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The International Thermonuclear Experimental Reactor (ITER) fusion project's council has put back for a year an announcement on its updated timeline for the project - and is proposing other changes including switching the plasma-facing "first wall" material from beryllium to tungsten.

The multinational ITER Council meets twice a year (Image: ITER) What is ITER?


ITER is a major international project to build a tokamak fusion device in Cadarache, France, designed to prove the feasibility of fusion as a large-scale and carbon-free source of energy. The goal of ITER is to operate at 500 MW (for at least 400 seconds continuously) with 50 MW of plasma heating power input. It appears that an additional 300 MWe of electricity input may be required in operation. No electricity will be generated at ITER.

Thirty-five nations are collaborating to build ITER - the European Union (plus Switzerland and the UK) is contributing almost half of the cost of its construction, while the other six members (China, India, Japan, South Korea, Russia and the USA) are contributing equally to the rest. Construction began in 2010 and the original 2018 first plasma target date was put back to 2025 by the ITER council in 2016.

Why is the timeline set to be revised?


The current timeline for ITER is for first plasma in 2025 and the start of deuterium-tritium operation in 2035. But as previously reported by World Nuclear News last year, that timeline was set to be revised and then announced in the first half of 2023. The change in timeline is expected to be substantial. The delays are a combination of the impact of COVID-19 and "technical challenges in completing first-of-a-kind components", notably defects discovered late last year in the thermal shields - which requires the removal and replacement of all cooling pipes, some 23 kilometres in total, from the thermal shield panels - and vacuum vessel sector.

What has now been announced?  
The ITER council's meeting last week focused on preparation of the updated timeline. ITER Director General Pietro Barabaschi - who took up the role last year - reported on project progress and efforts "to position the project for success, and to instil a robust culture of quality and safety" and to "propose an optimised, reliable cost and schedule baseline for Council consideration".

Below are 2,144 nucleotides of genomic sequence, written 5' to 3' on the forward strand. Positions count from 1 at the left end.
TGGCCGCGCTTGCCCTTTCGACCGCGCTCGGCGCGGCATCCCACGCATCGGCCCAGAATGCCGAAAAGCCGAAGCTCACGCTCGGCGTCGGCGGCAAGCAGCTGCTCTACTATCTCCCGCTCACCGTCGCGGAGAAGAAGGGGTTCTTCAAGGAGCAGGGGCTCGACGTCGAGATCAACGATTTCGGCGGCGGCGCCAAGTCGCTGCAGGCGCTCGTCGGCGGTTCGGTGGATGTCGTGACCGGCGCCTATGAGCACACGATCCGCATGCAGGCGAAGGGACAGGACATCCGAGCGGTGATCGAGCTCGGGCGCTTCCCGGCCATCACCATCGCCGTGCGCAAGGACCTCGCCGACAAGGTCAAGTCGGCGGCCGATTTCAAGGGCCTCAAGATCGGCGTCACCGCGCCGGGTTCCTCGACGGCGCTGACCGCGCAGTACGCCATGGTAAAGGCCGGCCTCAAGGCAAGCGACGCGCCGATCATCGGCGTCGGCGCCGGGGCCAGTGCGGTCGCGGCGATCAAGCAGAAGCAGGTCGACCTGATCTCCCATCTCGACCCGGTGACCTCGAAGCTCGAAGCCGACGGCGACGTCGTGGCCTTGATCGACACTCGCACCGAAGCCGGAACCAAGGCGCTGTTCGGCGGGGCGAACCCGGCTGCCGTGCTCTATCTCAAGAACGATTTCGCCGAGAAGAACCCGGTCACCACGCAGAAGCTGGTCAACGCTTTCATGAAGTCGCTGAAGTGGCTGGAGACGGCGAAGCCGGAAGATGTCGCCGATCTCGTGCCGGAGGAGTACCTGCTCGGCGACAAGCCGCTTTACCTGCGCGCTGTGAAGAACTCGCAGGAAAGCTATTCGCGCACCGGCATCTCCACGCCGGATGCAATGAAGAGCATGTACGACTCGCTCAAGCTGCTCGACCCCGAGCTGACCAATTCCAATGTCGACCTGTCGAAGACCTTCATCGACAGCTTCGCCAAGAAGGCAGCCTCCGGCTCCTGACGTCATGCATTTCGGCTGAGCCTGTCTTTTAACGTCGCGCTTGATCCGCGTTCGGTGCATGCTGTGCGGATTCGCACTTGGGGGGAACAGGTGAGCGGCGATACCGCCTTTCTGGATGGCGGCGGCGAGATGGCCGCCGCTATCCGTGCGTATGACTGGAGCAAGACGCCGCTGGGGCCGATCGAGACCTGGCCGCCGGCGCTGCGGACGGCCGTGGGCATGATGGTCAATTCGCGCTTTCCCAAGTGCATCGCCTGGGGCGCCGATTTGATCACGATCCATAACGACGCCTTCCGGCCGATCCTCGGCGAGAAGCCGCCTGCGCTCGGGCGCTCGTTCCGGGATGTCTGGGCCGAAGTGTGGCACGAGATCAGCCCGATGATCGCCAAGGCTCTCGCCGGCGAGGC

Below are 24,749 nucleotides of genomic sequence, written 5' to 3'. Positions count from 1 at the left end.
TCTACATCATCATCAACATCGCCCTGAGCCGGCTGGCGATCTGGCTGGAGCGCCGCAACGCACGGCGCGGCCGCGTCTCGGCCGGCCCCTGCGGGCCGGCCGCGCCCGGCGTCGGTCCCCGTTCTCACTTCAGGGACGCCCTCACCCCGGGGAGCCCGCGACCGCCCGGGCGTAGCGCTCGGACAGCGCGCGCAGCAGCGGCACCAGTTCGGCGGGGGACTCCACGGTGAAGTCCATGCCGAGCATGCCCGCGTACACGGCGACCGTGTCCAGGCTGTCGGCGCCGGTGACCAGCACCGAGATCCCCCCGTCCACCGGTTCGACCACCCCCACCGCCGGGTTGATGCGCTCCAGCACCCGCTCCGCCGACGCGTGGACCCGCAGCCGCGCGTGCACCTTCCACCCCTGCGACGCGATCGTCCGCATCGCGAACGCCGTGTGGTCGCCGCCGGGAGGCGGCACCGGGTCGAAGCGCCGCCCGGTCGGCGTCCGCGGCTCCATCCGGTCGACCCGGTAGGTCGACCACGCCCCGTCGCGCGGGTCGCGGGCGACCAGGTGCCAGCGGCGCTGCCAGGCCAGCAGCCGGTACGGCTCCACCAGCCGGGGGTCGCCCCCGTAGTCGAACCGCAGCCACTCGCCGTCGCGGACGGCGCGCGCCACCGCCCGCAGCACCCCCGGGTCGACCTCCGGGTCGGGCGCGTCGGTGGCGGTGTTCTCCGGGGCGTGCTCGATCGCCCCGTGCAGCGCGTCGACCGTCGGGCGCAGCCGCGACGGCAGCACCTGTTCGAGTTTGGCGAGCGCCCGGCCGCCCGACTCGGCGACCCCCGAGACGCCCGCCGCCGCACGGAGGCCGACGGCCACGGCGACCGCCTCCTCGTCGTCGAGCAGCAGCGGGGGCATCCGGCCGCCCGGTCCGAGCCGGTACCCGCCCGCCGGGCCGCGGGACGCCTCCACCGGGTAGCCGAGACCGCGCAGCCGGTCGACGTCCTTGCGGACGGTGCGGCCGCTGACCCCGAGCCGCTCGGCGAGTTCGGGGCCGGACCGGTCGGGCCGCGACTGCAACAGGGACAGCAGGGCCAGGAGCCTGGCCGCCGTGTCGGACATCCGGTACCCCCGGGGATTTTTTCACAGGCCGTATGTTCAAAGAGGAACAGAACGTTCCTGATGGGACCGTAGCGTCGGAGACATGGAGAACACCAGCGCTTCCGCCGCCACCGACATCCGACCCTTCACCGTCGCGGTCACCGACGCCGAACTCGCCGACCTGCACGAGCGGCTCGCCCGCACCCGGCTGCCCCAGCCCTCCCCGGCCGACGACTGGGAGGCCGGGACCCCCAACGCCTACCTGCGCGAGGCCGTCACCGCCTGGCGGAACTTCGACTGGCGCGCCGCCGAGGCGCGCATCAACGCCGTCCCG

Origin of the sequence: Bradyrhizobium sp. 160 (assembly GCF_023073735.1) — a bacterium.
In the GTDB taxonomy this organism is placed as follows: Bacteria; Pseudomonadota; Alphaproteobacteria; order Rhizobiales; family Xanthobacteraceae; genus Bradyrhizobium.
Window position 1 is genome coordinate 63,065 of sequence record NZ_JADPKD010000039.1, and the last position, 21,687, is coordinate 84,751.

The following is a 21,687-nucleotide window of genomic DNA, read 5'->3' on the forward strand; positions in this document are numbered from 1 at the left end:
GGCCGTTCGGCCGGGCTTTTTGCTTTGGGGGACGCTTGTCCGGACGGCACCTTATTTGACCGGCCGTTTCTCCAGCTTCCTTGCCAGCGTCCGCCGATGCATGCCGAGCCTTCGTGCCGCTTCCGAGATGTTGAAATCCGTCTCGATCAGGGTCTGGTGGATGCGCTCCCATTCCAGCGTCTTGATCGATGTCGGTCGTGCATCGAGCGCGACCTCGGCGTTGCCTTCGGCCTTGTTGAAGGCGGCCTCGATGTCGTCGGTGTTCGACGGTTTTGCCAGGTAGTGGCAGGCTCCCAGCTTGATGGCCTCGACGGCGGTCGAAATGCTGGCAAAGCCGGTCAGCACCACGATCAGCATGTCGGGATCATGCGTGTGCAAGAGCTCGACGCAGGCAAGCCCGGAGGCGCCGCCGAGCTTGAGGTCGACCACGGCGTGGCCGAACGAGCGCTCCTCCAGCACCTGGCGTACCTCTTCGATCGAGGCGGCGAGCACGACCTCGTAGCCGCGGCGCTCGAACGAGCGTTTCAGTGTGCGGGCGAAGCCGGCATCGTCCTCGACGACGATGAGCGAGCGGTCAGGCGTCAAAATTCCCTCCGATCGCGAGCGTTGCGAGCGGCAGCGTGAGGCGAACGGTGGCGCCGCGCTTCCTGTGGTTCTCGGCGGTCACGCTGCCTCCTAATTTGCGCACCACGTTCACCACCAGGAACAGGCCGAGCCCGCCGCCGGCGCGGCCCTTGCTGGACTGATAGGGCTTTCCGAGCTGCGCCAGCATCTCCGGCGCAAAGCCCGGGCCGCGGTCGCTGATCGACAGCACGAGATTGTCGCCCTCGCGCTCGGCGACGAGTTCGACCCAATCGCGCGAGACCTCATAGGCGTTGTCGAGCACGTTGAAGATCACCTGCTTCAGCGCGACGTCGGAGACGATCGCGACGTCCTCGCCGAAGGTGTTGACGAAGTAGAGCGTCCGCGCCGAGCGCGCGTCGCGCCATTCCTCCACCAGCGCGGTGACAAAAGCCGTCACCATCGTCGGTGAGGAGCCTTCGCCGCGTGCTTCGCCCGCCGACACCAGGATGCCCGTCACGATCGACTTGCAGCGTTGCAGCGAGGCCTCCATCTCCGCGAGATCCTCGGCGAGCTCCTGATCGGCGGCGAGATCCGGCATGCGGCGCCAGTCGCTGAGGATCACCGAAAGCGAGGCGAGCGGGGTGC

The key measures include:

Finalising strategies and supplier contracts for repairs to key components Close "and effective engagement" with the French regulator ASN "related to the machine assembly 'hold point' Setting "clear, scientifically and technically meaningful milestones along the way to full nuclear operation" Considering strategies to offset future risks, including in particular the use of ITER’s completed cryogenics plant, following commissioning, for additional testing of toroidal field coils prior to installation Changing the plasma-facing 'first-wall' material from beryllium to tungsten Planning for an 'Augmented First Plasma' to "enhance the scope and scientific value of ITER’s first experimental campaign" Sergio Orlandi has been appointed as ITER construction project leader, and Alain BĂ©coulet as ITER chief scientist What ITER hopes these measures will achieve  
A statement released after the ITER council meeting said: "Collectively, these efforts retain ITER’s added value to the fusion community, while providing critical information to the burgeoning commercial fusion sector, as well as important safety regulatory insights and lessons learned. As envisioned, these efforts will facilitate ITER’s capacity to provide the required safety demonstration to the regulator, and will compress the previously envisioned staged approach to reach ITER’s scientific goals as rapidly as possible."

It added that the council "requested the director general to continue moving forward expeditiously with preparation of the updated project baseline proposal for review and approval in 2024".

The geopolitical setting  
The ITER project is a unique one in involving China, Russia, India, the USA, South Korea and the European Union. Work and collaboration has continued despite the US, EU and South Korean sanctions on Russia and more general trade tensions between the 35 countries represented. The statement does not refer to the geopolitical situation but says "council members reaffirmed their strong belief in the value of the ITER mission and resolved to work together to find timely solutions to facilitate ITER's success". It adds: "At the request of the director general the council agreed to examine the feasibility of certain adjustments to project governance, in particular to strengthen the project’s capability to control the quality of its supply chain. The council noted the ongoing challenges facing the project and appreciated that all ITER Members continue to meet their in-kind and in-cash commitments to support project success."

Researched and written by World Nuclear News

Date: Wednesday, 28 June 2023
Original article: world-nuclear-news.org/Articles/ITER-delays-revision-of-project-s-timeline